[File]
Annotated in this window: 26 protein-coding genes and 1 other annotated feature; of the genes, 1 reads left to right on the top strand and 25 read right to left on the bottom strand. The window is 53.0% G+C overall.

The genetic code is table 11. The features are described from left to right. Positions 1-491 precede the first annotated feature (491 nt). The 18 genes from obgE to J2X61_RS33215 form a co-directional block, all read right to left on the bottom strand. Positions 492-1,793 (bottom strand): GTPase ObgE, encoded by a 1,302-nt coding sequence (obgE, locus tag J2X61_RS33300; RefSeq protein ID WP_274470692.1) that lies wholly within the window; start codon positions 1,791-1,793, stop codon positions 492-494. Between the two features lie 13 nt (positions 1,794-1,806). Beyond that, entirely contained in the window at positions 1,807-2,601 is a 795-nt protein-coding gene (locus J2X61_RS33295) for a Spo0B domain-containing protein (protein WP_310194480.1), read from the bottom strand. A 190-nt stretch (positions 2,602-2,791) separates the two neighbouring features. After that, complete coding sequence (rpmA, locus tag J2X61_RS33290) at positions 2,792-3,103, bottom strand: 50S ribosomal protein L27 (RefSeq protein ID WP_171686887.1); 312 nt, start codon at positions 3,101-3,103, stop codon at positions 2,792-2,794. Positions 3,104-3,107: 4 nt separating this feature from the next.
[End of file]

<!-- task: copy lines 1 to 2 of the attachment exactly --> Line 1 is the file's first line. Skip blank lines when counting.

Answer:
Annotated in this window: 26 protein-coding genes and 1 other annotated feature; of the genes, 1 reads left to right on the top strand and 25 read right to left on the bottom strand. The window is 53.0% G+C overall.

The genetic code is table 11. The features are described from left to right. Positions 1-491 precede the first annotated feature (491 nt). The 18 genes from obgE to J2X61_RS33215 form a co-directional block, all read right to left on the bottom strand. Positions 492-1,793 (bottom strand): GTPase ObgE, encoded by a 1,302-nt coding sequence (obgE, locus tag J2X61_RS33300; RefSeq protein ID WP_274470692.1) that lies wholly within the window; start codon positions 1,791-1,793, stop codon positions 492-494. Between the two features lie 13 nt (positions 1,794-1,806). Beyond that, entirely contained in the window at positions 1,807-2,601 is a 795-nt protein-coding gene (locus J2X61_RS33295) for a Spo0B domain-containing protein (protein WP_310194480.1), read from the bottom strand. A 190-nt stretch (positions 2,602-2,791) separates the two neighbouring features. After that, complete coding sequence (rpmA, locus tag J2X61_RS33290) at positions 2,792-3,103, bottom strand: 50S ribosomal protein L27 (RefSeq protein ID WP_171686887.1); 312 nt, start codon at positions 3,101-3,103, stop codon at positions 2,792-2,794. Positions 3,104-3,107: 4 nt separating this feature from the next.